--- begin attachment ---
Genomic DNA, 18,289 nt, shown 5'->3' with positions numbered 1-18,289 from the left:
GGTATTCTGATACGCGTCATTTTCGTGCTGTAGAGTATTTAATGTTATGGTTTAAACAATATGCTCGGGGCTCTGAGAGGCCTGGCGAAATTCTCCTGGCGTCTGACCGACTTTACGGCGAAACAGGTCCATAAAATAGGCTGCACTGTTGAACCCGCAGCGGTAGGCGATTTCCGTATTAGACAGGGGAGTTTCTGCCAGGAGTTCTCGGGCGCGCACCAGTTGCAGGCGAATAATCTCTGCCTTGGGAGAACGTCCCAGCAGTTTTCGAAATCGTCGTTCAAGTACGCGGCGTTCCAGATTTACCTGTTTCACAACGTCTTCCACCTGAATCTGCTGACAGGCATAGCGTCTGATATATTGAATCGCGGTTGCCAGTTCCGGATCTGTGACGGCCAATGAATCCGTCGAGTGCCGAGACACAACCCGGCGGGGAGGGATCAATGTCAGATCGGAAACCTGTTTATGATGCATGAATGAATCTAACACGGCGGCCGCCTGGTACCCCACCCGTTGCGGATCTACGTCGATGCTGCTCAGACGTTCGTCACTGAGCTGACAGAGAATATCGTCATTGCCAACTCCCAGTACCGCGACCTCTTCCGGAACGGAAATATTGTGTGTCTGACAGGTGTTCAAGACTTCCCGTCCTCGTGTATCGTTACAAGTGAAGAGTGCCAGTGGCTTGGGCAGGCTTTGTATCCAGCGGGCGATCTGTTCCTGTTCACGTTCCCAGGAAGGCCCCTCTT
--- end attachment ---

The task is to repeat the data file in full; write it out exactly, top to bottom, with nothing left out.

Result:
Genomic DNA, 18,289 nt, shown 5'->3' with positions numbered 1-18,289 from the left:
GGTATTCTGATACGCGTCATTTTCGTGCTGTAGAGTATTTAATGTTATGGTTTAAACAATATGCTCGGGGCTCTGAGAGGCCTGGCGAAATTCTCCTGGCGTCTGACCGACTTTACGGCGAAACAGGTCCATAAAATAGGCTGCACTGTTGAACCCGCAGCGGTAGGCGATTTCCGTATTAGACAGGGGAGTTTCTGCCAGGAGTTCTCGGGCGCGCACCAGTTGCAGGCGAATAATCTCTGCCTTGGGAGAACGTCCCAGCAGTTTTCGAAATCGTCGTTCAAGTACGCGGCGTTCCAGATTTACCTGTTTCACAACGTCTTCCACCTGAATCTGCTGACAGGCATAGCGTCTGATATATTGAATCGCGGTTGCCAGTTCCGGATCTGTGACGGCCAATGAATCCGTCGAGTGCCGAGACACAACCCGGCGGGGAGGGATCAATGTCAGATCGGAAACCTGTTTATGATGCATGAATGAATCTAACACGGCGGCCGCCTGGTACCCCACCCGTTGCGGATCTACGTCGATGCTGCTCAGACGTTCGTCACTGAGCTGACAGAGAATATCGTCATTGCCAACTCCCAGTACCGCGACCTCTTCCGGAACGGAAATATTGTGTGTCTGACAGGTGTTCAAGACTTCCCGTCCTCGTGTATCGTTACAAGTGAAGAGTGCCAGTGGCTTGGGCAGGCTTTGTATCCAGCGGGCGATCTGTTCCTGTTCACGTTCCCAGGAAGGCCCCTCTT